Hi Claire, Have you tried the Windgag material yet ?
Have a quick question, if you have the time, could you PM me the output settings you use for 1080p to Mpeg 2 in Edius. I have started to use Edius more since getting the TM900. I think I have it sorted.
Programme stream gives me a single file with sound that plays back fine on my WDTV, but as you use Edius a lot more than me, confirmation of settings would be nice.
Thanks.
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Old May 28th, 2011, 12:28 PM   #209
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Re: The Panasonic TM900 Users Thread

Thank you very much Colin and Claire!

I honestly didn't think the camera would do good close up work given no one has mentioned it! I really like how i can do it with the ol' HV20 so its pleasing to hear it does have it to some degree. Looks like i have no excuse to hold back now. :)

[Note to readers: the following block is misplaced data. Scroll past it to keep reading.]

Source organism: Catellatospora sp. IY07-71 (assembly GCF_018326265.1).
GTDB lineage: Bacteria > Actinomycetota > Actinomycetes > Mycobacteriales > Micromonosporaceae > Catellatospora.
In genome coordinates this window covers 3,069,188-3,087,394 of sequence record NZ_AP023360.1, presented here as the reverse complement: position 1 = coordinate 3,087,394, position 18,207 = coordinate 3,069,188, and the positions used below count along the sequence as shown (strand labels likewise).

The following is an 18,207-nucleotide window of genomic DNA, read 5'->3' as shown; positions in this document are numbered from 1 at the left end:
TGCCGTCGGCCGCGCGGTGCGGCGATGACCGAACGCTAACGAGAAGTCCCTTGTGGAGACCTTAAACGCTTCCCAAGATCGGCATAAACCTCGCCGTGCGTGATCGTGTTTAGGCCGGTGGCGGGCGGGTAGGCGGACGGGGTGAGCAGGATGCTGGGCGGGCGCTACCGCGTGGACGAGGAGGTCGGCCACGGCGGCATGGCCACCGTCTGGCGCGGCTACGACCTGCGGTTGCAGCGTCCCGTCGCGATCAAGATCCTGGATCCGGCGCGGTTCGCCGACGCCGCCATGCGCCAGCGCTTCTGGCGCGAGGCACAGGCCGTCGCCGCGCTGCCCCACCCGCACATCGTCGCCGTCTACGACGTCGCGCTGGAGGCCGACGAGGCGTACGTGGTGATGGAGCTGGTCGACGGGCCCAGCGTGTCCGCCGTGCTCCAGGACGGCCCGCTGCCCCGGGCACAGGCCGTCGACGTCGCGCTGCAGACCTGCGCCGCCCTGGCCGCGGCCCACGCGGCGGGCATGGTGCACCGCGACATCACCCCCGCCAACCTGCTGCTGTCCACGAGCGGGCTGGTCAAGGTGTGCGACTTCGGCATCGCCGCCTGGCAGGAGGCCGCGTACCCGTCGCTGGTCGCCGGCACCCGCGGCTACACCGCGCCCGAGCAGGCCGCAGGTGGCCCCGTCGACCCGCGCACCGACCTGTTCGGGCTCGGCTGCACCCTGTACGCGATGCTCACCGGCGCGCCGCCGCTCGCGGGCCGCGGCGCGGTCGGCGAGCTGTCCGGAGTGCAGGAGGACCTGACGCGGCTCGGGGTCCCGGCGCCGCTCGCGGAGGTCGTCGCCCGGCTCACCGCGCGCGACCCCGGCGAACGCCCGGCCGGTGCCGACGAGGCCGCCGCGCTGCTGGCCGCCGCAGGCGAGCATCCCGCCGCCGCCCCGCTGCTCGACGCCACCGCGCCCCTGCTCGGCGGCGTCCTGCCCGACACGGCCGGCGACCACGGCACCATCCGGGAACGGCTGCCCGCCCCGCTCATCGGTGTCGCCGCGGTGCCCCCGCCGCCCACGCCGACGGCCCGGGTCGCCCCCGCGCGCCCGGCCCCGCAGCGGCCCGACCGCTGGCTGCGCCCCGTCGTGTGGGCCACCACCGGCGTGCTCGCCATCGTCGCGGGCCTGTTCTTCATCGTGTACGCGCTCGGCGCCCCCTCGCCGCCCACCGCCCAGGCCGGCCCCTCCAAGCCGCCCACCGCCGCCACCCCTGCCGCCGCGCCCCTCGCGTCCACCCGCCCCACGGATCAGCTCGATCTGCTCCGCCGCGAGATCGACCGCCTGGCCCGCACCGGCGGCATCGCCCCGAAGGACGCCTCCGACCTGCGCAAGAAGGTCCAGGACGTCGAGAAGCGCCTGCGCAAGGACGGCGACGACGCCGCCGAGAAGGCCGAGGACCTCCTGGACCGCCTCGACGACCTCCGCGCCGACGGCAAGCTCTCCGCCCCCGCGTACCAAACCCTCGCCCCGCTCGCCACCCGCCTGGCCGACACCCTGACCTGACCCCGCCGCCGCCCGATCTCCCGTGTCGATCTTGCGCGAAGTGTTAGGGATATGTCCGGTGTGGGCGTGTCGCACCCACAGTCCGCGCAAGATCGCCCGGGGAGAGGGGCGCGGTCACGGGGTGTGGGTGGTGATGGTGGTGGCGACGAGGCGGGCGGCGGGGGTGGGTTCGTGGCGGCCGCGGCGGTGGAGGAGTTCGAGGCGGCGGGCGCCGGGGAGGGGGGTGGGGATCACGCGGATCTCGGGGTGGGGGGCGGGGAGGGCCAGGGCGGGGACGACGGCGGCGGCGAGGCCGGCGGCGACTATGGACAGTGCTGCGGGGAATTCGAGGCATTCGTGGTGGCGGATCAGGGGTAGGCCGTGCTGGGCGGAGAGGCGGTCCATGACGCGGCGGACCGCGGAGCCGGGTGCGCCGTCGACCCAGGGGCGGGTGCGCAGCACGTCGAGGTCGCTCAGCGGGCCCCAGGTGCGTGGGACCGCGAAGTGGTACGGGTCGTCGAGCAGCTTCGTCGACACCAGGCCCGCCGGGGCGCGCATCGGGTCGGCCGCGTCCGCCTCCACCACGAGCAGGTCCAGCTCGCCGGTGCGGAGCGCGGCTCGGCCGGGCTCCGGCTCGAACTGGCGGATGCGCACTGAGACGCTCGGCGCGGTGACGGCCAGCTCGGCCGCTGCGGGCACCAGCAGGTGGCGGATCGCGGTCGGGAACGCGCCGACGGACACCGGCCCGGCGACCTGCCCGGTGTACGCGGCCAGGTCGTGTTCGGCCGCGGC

Thanks again for the excellent responses! :)
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Old May 28th, 2011, 02:45 PM   #210
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Re: The Panasonic TM900 Users Thread

I have had my TM900 for a few weeks now and I really like it. It is a great camera and a huge step forward from my HV30. I am still amazed by how good the PQ and IS are.

There are lots of things that I love about this little cam but there are a couple of things that I don't like as well. These rarely get mentioned so I thought I'd mention a few of the things that Panasonic might want to work on for their next camera. It may also be possible that as a newbie I am ignorant of features that overcome the shortcoming.
1. Although there is a true shutter priority mode, there isn't an aperature priority mode. The "iris" setting is really an absolute luminance control. There are occasions where having a large depth of field is important and where one would also like to take advantage of the camera's autoexposure system due to changing light conditions. It would be nice to be able to set the f stop at 3.4 and have the shutter speed varied automatically to compensate for changes in lighting conditions. This feature exists on my HV30 so it seems a step backward to not have it on the TM900